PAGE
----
Hello everyone, and welcome back to another weekly design challenge summary. It’s the ninth week of the Sixth Sense Design Challenge. Some progress has been made over the past week, but before we get to the good stuff, let’s take a few moments to learn more about the challenge, its challengers, and what hardware they will be using.

 

Sixth Sense Design Challenge

 

About The Challenge

 

Featured as the final Design Challenge of 2018, this challenge task its participants with upgrading an existing robotic device such as a drone, remote control car, or any other remotely operated robot to give it a so-called sixth sense. This could include adding a fire suppression system to an RC helicopter, thermal imaging to a rescue robot, or any other feature that improves on the effectiveness of its host robot. While ten project proposals were chosen to be the official projects of the challenge, entering the challenge is not limited to just those sixteen community members. Anyone can join the Challenge as a non-sponsored Challenger, and still be eligible win one of the three prizes. If you are a non-sponsored challenger all you need to do is integrate the components from the official challenger kit into your design, and post 10-weekly blogs detailing your project’s build.

 

The Official Kit

 

The Sixth Sense Design Challenge is sponsored by STMicroelectronics, and TE Connectivity. Each challenger will receive all of the components below plus a wide assortment of additional passive, and digital components to build their projects with. If you would like to enter the challenge for yourself, or if you just want to follow along at home, you can purchase all of the components in the kit right here at Element14.

 

From STMicroelectronics

 

From TE Connectivity

 

To learn more about each of these components as well as the other components included in the kit, visit the official kit announcement page or click the links above to purchase them for your project.

 

The Prizes

 

    • Grand Prize:Lulzbot Taz 6 3D PrinterLulzbot Taz 6 3D Printer
    • Runner Up Prize:Lulzbot Mini 2Lulzbot Mini 2
    • Finisher Prize:  It’s a surprise! To be eligible, a challenger has to complete their project, use products from the challenger kit, and post at least 10 updates in the Sixth Sense Design Challenge space.

 

The Past Week In Review

 

Over the past several days, February 17th - February 23rd, we have had a total of two updates posted across one project. Normally I chose my three favorite updates, but with just two updates this week, I will be highlighting both of them below.

 

 

 

This Week’s Top Updates

 

Project: R2B4- Sixth Sense Design Challenge Blog  #4 - Making A Basic Bot

 

 

The last time we heard from 14rhb he worked out the motor and motor driver requirements of the robot he's building and made the decision to cut the bot’s wheels out of plywood instead of trying to cast them from materials he had on hand. In the project’s fourth update he focuses on building out the rest of the robot’s chassis, cutting out the wheels, and making axels to drive each weel. Unfortunately, not much progress was made with the electronics though as he is still facing an issue with getting the Sensor Tiles to work, but he's been in contact with STMicroelectronics support, and they might be able to help him get things working. If you would like to follow the step by step build process of the robot’s chassis, check out the link above.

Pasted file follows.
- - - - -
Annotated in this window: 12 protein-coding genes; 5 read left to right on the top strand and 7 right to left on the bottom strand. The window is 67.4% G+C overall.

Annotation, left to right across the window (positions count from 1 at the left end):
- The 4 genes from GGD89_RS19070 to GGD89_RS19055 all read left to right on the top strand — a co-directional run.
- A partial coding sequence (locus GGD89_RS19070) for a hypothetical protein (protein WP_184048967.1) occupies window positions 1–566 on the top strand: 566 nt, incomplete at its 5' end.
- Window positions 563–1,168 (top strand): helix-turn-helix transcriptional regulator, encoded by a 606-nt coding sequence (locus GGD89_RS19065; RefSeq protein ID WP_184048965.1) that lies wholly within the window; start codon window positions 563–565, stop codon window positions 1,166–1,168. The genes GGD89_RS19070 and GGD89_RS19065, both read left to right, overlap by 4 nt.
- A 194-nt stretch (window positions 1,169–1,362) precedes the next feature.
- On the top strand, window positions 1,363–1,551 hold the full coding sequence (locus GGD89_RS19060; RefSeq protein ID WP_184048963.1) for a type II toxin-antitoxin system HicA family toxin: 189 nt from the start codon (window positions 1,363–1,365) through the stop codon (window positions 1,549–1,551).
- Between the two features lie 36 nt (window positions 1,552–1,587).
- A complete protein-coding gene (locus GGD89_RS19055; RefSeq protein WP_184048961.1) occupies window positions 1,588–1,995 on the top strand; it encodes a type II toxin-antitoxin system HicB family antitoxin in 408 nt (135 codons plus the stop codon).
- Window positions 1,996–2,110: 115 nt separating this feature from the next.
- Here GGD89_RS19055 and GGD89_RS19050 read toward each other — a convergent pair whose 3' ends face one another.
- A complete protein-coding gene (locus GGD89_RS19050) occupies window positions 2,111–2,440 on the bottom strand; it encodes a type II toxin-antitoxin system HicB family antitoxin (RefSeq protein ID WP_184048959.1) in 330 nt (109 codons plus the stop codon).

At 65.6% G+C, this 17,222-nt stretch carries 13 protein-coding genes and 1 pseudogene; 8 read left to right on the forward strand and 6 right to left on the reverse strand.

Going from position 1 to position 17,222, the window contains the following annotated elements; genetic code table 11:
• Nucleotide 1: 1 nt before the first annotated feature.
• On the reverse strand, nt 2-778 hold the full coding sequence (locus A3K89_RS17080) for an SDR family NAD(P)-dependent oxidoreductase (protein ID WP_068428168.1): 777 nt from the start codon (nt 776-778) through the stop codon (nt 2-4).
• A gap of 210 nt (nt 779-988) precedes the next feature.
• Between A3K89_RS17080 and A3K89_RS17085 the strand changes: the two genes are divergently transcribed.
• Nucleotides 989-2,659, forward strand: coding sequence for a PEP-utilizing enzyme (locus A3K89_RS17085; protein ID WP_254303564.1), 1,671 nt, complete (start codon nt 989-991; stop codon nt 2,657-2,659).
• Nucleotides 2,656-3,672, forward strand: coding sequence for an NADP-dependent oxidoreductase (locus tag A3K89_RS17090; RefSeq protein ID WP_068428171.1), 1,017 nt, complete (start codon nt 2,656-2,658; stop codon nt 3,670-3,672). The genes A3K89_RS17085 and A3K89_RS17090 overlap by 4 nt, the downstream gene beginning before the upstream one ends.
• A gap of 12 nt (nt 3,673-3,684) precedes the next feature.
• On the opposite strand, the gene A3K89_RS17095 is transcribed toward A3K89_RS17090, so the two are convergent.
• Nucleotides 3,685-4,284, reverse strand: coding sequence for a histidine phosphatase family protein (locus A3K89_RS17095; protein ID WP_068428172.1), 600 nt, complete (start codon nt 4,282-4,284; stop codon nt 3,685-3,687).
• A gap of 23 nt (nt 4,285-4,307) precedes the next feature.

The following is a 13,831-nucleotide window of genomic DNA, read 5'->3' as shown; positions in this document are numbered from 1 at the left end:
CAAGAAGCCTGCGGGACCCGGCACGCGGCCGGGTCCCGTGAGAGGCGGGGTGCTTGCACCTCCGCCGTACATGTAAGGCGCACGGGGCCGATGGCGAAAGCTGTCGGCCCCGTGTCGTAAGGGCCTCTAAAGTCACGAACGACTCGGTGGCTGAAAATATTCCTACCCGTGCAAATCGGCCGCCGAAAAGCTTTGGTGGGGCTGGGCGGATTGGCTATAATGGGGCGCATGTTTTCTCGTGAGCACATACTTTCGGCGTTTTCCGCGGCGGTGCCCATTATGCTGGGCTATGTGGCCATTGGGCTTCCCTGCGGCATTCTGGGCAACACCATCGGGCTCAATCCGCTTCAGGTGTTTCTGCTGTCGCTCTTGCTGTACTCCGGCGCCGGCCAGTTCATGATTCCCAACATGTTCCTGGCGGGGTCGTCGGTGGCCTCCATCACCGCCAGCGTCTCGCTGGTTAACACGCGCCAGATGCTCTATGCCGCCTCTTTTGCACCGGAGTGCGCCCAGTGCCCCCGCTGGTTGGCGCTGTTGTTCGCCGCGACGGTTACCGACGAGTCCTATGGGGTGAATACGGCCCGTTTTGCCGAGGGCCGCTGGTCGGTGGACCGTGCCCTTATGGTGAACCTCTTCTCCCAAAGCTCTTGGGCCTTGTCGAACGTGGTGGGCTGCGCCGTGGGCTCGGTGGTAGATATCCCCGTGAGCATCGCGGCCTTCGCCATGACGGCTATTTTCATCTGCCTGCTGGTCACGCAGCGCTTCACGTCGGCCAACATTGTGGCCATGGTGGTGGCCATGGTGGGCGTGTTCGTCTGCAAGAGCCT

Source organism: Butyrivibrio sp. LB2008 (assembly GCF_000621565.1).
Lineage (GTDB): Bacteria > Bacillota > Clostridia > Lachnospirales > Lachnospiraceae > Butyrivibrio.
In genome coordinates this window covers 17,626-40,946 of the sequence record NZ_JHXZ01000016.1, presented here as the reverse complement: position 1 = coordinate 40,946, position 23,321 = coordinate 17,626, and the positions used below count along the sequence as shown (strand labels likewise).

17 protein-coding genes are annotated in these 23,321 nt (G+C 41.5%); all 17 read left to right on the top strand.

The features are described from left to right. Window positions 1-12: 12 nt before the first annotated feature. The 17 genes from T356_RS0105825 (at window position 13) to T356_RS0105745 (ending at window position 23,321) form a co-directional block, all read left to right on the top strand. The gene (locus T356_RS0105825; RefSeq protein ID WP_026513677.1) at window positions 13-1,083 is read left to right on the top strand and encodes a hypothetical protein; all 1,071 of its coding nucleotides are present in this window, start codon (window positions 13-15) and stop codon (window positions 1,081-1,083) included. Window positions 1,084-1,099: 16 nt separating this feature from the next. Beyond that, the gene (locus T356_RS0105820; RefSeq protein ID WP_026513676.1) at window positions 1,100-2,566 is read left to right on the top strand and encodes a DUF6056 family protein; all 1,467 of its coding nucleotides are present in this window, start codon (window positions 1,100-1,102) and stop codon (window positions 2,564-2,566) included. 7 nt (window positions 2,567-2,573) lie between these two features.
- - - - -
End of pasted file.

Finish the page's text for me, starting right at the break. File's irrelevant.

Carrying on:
Project: R2B4- Sixth Sense Design Challenge Blog  #5 - L298 Troubles

 

 

14rhb wins the second spot this week by default, and in the project’s fifth update we learned about some troubles he ran into with the L298 motor driver. With that driver out, he looked into designing his own but settled on using an A4988-based stepper driver which would be able to handle the current he needs to drive the large NEMA 17 stepper motors. “Realising that I'm deviating way off the course of this challenge I recalled the small A4988 module that I used for My First Stepper Motor - a quick check of the specifications seems to show it can provide up to 2A per coil with cooling and will run from a 12v supply,” he wrote. “Anyone with a RepRap style 3D printer will be familiar with these and that is why I have some as well (as for the last 2-3 years my attempt at making my own 3D printer has sat on the worktop under construction),” he continued. Check out the full post at the link above to see a short demo video of the R2B4 moving under its own power.

 

 

That is going to wrap up this weeks coverage of the Sixth Sense Challenge. The past few weeks have been pretty slow with updates, but I expect that to change now that the holiday season is over. Check back soon for another weekly design challenge summary. If you would like to learn more about this challenge or to see what progress has already been made, head over to its official challenge page. I'll be back next week for another installment of the Design Challenge Weekly Summary series here at Element14.